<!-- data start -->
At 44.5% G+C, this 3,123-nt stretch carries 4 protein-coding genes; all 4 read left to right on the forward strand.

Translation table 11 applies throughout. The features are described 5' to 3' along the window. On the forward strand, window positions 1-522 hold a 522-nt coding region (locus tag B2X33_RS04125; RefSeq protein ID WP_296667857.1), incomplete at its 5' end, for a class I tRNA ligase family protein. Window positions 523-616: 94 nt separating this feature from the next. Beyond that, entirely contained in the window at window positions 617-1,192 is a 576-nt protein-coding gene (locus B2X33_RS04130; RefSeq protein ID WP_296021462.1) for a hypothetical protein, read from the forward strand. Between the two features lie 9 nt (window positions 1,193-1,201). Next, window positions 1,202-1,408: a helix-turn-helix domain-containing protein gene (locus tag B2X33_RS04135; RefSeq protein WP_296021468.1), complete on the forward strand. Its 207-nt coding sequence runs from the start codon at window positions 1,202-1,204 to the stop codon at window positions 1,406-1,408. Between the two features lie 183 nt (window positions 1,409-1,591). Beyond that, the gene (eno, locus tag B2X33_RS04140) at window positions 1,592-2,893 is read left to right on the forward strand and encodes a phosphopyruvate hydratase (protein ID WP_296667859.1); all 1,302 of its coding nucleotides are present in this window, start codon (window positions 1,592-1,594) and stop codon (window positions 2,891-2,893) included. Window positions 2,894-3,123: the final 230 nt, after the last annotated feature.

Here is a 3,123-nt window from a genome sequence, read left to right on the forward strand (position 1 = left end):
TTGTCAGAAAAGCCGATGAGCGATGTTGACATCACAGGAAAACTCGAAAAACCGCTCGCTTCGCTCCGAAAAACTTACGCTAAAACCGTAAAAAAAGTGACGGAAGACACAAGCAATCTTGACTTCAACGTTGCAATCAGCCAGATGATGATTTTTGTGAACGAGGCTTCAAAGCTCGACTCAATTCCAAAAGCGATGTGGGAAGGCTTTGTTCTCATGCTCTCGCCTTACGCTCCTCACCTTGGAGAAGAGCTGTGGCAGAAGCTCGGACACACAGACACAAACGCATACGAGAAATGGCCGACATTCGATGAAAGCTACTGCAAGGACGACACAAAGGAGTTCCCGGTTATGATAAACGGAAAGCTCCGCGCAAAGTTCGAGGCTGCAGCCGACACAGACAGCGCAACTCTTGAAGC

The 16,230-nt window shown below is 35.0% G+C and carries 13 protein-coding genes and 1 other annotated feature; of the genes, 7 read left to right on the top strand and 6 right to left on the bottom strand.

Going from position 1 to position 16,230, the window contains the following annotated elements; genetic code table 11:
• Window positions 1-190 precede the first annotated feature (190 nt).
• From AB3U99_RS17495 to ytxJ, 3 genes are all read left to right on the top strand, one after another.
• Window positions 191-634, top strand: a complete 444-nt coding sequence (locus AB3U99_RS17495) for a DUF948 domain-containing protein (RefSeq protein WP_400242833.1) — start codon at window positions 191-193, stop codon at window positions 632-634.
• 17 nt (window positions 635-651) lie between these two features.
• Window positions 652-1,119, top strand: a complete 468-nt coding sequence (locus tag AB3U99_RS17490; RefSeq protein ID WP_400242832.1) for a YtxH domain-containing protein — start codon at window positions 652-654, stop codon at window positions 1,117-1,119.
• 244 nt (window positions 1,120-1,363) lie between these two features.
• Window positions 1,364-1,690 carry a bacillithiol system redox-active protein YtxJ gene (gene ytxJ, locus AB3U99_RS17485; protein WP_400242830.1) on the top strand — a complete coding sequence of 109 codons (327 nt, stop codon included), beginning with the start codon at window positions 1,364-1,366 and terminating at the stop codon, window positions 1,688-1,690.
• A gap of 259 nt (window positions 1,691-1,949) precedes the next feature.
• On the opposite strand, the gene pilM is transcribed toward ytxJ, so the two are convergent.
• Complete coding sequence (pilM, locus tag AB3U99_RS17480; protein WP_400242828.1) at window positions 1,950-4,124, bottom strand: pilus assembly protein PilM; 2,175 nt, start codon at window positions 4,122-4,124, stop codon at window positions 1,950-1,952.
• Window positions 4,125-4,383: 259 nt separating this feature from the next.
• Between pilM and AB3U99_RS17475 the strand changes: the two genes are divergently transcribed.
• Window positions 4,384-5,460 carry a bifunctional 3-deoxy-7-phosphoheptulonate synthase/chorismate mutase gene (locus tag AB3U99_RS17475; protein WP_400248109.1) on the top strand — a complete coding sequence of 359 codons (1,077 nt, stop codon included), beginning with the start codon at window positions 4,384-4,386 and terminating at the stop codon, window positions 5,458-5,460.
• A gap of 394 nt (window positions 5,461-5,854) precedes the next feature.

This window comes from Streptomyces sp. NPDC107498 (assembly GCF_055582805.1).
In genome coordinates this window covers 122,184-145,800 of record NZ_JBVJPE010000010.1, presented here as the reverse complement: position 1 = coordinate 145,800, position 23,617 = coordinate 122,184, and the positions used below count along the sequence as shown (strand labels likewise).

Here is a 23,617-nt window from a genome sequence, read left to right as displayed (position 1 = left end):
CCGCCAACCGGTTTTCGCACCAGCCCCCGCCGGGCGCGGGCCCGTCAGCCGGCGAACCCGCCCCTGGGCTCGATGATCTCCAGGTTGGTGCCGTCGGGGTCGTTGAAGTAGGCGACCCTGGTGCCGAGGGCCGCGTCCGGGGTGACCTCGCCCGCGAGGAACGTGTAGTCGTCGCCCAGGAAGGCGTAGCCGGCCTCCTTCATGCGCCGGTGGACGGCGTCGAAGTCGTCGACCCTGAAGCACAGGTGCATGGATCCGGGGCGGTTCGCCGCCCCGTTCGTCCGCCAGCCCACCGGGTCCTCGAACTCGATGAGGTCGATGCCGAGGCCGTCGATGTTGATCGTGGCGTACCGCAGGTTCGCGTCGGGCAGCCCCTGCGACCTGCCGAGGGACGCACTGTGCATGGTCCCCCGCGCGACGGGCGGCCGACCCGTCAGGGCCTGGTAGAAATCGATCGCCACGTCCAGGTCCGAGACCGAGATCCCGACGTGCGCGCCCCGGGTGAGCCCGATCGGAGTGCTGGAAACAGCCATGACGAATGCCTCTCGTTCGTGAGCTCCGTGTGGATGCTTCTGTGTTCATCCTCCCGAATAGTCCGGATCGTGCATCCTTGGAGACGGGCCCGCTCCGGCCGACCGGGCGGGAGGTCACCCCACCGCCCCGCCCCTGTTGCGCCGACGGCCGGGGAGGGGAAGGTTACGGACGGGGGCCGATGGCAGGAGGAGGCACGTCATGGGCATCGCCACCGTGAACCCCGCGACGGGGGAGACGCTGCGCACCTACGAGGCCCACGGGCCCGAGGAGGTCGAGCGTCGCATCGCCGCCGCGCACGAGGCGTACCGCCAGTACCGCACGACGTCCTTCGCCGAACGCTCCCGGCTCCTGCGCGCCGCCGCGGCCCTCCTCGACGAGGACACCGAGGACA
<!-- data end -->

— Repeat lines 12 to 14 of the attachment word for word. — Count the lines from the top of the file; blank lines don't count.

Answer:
• 244 nt (window positions 1,120-1,363) lie between these two features.
• Window positions 1,364-1,690 carry a bacillithiol system redox-active protein YtxJ gene (gene ytxJ, locus AB3U99_RS17485; protein WP_400242830.1) on the top strand — a complete coding sequence of 109 codons (327 nt, stop codon included), beginning with the start codon at window positions 1,364-1,366 and terminating at the stop codon, window positions 1,688-1,690.
• A gap of 259 nt (window positions 1,691-1,949) precedes the next feature.